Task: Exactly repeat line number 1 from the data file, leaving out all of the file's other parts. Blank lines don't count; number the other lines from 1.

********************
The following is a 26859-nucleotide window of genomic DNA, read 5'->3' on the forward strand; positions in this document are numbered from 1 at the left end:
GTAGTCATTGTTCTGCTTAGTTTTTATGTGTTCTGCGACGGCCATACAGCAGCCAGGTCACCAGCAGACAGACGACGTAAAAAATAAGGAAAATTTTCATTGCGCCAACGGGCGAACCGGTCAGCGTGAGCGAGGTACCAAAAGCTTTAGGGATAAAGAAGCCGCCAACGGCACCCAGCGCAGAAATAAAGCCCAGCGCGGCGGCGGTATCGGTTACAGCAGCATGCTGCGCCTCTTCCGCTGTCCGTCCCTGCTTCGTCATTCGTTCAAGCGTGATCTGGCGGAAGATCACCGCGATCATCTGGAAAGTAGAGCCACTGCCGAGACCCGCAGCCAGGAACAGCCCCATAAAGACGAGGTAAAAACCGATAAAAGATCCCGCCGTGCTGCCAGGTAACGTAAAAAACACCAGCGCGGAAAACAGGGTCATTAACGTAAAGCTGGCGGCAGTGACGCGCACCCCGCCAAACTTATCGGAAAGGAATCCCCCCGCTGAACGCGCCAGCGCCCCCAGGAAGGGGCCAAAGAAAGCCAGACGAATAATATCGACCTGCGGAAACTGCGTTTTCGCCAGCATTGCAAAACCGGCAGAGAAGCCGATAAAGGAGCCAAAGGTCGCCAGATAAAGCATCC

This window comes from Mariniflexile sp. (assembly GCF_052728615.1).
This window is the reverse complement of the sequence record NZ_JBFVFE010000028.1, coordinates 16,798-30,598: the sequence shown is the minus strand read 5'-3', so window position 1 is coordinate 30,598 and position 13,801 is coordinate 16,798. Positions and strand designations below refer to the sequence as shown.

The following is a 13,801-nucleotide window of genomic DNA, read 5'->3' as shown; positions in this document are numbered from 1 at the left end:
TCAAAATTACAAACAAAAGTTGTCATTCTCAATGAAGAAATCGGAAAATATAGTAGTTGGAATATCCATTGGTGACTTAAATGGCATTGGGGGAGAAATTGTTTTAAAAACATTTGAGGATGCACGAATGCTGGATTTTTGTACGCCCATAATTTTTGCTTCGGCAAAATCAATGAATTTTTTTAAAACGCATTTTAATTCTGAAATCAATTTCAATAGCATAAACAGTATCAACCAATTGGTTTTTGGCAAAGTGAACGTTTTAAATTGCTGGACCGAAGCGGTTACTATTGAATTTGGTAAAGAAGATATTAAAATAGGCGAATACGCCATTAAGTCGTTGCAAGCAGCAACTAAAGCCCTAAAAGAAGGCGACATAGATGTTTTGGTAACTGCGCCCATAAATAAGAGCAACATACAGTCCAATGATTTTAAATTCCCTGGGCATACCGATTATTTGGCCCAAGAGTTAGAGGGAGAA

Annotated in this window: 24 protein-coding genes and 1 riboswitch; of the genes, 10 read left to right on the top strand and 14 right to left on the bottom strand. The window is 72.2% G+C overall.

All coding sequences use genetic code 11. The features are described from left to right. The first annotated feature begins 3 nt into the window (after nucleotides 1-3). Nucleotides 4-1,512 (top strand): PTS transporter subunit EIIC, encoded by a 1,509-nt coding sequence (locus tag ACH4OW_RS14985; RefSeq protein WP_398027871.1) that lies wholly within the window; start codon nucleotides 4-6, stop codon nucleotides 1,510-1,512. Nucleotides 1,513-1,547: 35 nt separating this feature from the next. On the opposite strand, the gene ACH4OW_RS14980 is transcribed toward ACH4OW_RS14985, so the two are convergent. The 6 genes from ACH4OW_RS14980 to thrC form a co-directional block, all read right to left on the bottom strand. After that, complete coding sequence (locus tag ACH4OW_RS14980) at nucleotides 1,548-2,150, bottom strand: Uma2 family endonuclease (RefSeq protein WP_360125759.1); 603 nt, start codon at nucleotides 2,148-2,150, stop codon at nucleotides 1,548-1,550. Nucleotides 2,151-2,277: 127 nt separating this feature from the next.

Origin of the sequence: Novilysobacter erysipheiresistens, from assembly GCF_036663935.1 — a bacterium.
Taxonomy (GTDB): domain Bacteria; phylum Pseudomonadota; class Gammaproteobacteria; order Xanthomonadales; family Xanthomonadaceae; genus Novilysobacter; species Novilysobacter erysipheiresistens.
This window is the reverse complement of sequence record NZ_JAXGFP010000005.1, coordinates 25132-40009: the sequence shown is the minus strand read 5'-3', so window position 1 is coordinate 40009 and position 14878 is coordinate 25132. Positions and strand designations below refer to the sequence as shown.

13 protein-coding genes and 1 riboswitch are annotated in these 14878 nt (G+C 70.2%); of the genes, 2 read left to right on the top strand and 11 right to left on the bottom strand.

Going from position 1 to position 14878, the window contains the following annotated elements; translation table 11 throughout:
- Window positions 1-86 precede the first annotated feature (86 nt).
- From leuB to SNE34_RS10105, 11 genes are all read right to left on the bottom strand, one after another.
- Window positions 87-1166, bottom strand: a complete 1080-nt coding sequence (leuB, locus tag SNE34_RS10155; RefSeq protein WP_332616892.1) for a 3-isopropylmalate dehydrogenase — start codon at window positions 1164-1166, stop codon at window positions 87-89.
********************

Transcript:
The following is a 26859-nucleotide window of genomic DNA, read 5'->3' on the forward strand; positions in this document are numbered from 1 at the left end: